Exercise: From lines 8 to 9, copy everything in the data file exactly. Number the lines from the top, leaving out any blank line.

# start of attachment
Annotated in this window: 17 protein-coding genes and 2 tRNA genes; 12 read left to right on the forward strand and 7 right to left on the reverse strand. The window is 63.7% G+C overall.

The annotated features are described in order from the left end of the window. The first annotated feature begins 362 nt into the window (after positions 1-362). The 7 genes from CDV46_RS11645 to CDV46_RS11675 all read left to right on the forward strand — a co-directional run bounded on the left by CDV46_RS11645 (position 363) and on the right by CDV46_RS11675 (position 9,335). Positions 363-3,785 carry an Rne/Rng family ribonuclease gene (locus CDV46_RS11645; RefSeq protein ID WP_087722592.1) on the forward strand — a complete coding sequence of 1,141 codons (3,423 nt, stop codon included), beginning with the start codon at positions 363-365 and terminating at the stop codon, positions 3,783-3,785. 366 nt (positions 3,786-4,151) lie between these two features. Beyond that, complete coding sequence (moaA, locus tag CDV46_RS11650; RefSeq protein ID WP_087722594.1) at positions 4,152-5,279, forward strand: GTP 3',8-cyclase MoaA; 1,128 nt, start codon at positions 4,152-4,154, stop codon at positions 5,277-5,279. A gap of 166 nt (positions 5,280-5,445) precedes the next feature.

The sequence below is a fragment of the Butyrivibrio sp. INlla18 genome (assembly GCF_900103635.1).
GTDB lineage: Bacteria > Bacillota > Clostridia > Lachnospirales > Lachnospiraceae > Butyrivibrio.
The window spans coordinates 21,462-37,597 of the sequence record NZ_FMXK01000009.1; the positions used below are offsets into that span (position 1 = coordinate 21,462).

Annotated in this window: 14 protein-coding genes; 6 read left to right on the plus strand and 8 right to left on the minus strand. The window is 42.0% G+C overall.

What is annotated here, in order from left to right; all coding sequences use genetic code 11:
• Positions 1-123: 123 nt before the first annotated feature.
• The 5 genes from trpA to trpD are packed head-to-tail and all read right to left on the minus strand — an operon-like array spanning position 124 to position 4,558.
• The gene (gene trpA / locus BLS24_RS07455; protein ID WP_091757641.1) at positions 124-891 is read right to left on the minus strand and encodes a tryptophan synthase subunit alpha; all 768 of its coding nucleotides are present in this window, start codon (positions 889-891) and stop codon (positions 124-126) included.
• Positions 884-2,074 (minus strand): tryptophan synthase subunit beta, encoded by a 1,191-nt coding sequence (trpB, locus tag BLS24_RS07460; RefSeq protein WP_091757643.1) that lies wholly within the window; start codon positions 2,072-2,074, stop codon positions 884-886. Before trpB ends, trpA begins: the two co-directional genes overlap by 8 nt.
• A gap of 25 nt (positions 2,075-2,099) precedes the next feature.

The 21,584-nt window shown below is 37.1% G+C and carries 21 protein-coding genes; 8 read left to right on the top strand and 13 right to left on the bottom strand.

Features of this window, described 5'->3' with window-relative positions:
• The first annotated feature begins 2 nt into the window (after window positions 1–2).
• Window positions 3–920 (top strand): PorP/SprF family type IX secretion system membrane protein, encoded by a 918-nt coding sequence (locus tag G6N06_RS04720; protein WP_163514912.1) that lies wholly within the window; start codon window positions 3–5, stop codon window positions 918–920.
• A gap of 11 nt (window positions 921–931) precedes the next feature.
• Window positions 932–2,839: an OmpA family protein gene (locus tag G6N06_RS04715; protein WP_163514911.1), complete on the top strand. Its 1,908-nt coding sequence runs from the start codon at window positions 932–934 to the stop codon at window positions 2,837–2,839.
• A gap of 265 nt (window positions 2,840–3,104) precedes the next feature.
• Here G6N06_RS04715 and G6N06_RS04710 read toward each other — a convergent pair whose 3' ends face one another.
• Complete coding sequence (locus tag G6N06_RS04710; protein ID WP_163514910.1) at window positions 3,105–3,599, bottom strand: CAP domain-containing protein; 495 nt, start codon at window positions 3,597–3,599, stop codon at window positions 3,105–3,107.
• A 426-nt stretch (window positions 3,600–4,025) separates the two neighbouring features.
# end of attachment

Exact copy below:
• Positions 1-123: 123 nt before the first annotated feature.
• The 5 genes from trpA to trpD are packed head-to-tail and all read right to left on the minus strand — an operon-like array spanning position 124 to position 4,558.